Deals with top acts to move Coachella to October have been finalized after marathon conversations (and some elephant-bucks guarantees). It’s quite unusual to see the top agents, attorneys and managers—who are fiercely competitive with one another—come together in discussions as they have over the past few days; the live sector has truly pulled together to make Coachella’s rescheduling a reality. (One can only imagine the level of pontificating heard by this captive audience in the process.)

The only fly in the ointment: Whether or not the desert festival can return to its regular April slot next year, just six months after the 2020 fest.

In the macro, despite 24/7 screaming headlines about Coronavirus and myriad cancellations, ticket sales for top treks are hot and heavy. Tours by Lady Gaga and The Weeknd, for example, sold out immediately.

The players are now wondering about two big music events on the horizon, the iHeartRadio Music Awards (3/29 at L.A.’s Forum) and the ACM Awards (4/5) in Las Vegas. Could the cascade of Coronavirus-related cancellations and postponements have a domino effect on these highly touted shows? The music world knows full well that Vegas isn’t going to shut the ACMs down, because that’s not how Sin City rolls. L.A. is a different matter, having declared a health emergency.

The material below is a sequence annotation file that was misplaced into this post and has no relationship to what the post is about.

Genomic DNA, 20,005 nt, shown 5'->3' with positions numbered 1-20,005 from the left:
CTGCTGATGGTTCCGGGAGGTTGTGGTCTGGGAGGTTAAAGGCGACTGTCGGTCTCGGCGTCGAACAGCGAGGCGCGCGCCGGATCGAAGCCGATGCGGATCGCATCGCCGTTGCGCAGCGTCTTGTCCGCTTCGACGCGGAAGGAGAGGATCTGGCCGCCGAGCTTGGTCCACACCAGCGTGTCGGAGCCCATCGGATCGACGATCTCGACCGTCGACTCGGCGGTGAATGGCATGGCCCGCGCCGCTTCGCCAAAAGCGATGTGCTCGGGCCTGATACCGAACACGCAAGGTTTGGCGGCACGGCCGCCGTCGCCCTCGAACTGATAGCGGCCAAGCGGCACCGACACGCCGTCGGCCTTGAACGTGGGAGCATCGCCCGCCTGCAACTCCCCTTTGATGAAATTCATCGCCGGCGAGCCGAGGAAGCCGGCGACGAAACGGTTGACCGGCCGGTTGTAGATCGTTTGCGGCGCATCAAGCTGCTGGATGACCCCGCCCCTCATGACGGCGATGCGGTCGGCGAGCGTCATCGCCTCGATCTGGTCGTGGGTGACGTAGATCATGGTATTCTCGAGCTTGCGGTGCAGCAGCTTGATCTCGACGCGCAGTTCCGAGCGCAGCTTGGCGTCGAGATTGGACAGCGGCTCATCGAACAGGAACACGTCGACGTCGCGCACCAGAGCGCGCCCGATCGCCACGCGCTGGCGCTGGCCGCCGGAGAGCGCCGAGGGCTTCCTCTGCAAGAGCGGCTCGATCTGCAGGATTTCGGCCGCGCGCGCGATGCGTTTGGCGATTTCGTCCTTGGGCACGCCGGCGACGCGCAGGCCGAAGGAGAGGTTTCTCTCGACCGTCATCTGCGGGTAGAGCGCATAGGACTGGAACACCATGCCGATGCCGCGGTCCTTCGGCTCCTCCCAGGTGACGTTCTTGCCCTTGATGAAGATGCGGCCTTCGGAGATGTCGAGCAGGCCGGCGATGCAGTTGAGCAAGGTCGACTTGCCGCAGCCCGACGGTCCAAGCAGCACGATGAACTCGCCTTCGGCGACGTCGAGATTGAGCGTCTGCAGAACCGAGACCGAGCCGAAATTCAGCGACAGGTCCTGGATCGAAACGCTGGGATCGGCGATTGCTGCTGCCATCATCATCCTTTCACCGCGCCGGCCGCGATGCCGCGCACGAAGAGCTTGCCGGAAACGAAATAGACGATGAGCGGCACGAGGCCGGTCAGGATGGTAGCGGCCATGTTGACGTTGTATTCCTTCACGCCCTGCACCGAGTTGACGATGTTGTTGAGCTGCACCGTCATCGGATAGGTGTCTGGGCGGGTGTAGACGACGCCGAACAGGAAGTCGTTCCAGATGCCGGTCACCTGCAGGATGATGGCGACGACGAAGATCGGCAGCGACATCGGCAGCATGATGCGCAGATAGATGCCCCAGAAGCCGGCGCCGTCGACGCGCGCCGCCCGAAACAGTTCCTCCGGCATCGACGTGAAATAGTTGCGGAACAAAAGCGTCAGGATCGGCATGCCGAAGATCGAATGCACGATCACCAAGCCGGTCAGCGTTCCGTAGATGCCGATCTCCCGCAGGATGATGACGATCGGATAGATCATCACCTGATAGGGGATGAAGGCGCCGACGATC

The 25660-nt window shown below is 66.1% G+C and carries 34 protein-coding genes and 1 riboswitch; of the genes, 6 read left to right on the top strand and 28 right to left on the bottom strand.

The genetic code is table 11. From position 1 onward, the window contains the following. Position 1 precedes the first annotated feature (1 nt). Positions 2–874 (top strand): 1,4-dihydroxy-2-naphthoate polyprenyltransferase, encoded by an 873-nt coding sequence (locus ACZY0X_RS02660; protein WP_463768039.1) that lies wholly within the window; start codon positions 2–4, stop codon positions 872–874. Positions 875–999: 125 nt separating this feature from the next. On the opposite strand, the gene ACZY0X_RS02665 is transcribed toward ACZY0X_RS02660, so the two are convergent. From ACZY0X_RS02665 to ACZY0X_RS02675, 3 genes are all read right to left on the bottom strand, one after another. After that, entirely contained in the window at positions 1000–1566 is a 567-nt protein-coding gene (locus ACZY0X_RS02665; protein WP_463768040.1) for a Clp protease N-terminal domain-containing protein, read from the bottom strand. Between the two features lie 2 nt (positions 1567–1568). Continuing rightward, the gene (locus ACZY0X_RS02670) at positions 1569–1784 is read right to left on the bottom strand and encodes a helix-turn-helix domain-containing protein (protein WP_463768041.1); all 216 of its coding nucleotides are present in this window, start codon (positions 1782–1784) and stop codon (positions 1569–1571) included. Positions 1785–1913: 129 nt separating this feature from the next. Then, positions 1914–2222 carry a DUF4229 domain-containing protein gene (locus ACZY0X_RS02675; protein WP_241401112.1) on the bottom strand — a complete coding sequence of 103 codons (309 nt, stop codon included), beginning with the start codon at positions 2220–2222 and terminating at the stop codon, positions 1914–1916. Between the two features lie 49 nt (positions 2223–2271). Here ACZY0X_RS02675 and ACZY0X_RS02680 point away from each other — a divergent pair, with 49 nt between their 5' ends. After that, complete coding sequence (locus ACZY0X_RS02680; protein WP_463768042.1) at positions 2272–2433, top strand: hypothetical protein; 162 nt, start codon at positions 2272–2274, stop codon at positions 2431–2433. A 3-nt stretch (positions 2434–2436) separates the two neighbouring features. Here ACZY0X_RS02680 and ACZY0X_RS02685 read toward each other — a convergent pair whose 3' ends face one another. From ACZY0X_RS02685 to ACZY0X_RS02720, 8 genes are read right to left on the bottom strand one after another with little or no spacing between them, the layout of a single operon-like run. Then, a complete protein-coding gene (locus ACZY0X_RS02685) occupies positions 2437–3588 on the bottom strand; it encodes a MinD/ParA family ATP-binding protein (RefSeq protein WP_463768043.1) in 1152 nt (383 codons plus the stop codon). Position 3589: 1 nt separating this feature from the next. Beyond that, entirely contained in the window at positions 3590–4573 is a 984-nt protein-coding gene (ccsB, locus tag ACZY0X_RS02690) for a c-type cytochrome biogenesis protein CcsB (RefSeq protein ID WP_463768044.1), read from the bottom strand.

A source close to the Vegas situation says the parties are still planning for the ACMs to happen, and iHeart has released the following statement:

The event will continue as scheduled and we are working closely with the venue to ensure best practices as recommended by the Centers for Disease Control and Prevention. Our primary goal is always the safety our guests, employees and partners and we will continue to provide any relevant updates as they become available.

Short of a government decision that would activate the Force Majeure clause in their artist deals, how will the organizers of the two trophyfests navigate these difficult waters?